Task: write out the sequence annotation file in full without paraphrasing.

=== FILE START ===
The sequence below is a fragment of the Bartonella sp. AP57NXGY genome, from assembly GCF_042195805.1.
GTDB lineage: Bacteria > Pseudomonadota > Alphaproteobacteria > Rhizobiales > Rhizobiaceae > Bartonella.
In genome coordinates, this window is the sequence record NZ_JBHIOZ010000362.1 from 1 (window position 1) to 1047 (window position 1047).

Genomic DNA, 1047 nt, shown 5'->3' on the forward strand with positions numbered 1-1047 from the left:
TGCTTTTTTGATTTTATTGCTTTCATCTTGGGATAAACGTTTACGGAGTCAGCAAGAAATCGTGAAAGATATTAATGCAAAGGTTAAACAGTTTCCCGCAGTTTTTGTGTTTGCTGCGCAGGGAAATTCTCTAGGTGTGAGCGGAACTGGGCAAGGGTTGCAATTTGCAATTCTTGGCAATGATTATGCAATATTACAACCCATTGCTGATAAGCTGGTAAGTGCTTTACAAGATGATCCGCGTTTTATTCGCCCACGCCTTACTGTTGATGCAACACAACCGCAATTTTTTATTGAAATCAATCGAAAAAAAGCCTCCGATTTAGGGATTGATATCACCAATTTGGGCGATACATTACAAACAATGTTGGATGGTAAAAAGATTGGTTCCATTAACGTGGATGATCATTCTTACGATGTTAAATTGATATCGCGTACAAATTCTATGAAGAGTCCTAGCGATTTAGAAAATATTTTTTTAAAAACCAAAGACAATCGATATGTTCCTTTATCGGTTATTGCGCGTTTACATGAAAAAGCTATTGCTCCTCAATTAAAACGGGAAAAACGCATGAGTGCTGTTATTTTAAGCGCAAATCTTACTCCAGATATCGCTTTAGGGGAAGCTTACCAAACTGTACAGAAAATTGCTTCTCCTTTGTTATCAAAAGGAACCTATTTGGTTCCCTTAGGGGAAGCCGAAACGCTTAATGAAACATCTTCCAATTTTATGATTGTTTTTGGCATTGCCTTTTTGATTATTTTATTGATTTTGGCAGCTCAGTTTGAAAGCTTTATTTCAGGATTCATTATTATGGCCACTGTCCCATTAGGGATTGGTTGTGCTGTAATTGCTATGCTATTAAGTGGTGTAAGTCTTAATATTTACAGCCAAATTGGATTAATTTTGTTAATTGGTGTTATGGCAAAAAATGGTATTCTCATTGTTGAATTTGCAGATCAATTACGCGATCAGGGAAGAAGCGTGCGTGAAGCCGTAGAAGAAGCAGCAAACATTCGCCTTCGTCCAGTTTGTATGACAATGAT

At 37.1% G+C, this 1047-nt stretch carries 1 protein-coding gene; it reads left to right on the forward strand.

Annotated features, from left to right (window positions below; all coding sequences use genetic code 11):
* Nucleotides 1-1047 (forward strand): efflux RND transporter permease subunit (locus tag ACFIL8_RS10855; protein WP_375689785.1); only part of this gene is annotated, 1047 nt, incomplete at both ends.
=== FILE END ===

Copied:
The sequence below is a fragment of the Bartonella sp. AP57NXGY genome, from assembly GCF_042195805.1.
GTDB lineage: Bacteria > Pseudomonadota > Alphaproteobacteria > Rhizobiales > Rhizobiaceae > Bartonella.
In genome coordinates, this window is the sequence record NZ_JBHIOZ010000362.1 from 1 (window position 1) to 1047 (window position 1047).

Genomic DNA, 1047 nt, shown 5'->3' on the forward strand with positions numbered 1-1047 from the left:
TGCTTTTTTGATTTTATTGCTTTCATCTTGGGATAAACGTTTACGGAGTCAGCAAGAAATCGTGAAAGATATTAATGCAAAGGTTAAACAGTTTCCCGCAGTTTTTGTGTTTGCTGCGCAGGGAAATTCTCTAGGTGTGAGCGGAACTGGGCAAGGGTTGCAATTTGCAATTCTTGGCAATGATTATGCAATATTACAACCCATTGCTGATAAGCTGGTAAGTGCTTTACAAGATGATCCGCGTTTTATTCGCCCACGCCTTACTGTTGATGCAACACAACCGCAATTTTTTATTGAAATCAATCGAAAAAAAGCCTCCGATTTAGGGATTGATATCACCAATTTGGGCGATACATTACAAACAATGTTGGATGGTAAAAAGATTGGTTCCATTAACGTGGATGATCATTCTTACGATGTTAAATTGATATCGCGTACAAATTCTATGAAGAGTCCTAGCGATTTAGAAAATATTTTTTTAAAAACCAAAGACAATCGATATGTTCCTTTATCGGTTATTGCGCGTTTACATGAAAAAGCTATTGCTCCTCAATTAAAACGGGAAAAACGCATGAGTGCTGTTATTTTAAGCGCAAATCTTACTCCAGATATCGCTTTAGGGGAAGCTTACCAAACTGTACAGAAAATTGCTTCTCCTTTGTTATCAAAAGGAACCTATTTGGTTCCCTTAGGGGAAGCCGAAACGCTTAATGAAACATCTTCCAATTTTATGATTGTTTTTGGCATTGCCTTTTTGATTATTTTATTGATTTTGGCAGCTCAGTTTGAAAGCTTTATTTCAGGATTCATTATTATGGCCACTGTCCCATTAGGGATTGGTTGTGCTGTAATTGCTATGCTATTAAGTGGTGTAAGTCTTAATATTTACAGCCAAATTGGATTAATTTTGTTAATTGGTGTTATGGCAAAAAATGGTATTCTCATTGTTGAATTTGCAGATCAATTACGCGATCAGGGAAGAAGCGTGCGTGAAGCCGTAGAAGAAGCAGCAAACATTCGCCTTCGTCCAGTTTGTATGACAATGAT

At 37.1% G+C, this 1047-nt stretch carries 1 protein-coding gene; it reads left to right on the forward strand.

Annotated features, from left to right (window positions below; all coding sequences use genetic code 11):
* Nucleotides 1-1047 (forward strand): efflux RND transporter permease subunit (locus tag ACFIL8_RS10855; protein WP_375689785.1); only part of this gene is annotated, 1047 nt, incomplete at both ends.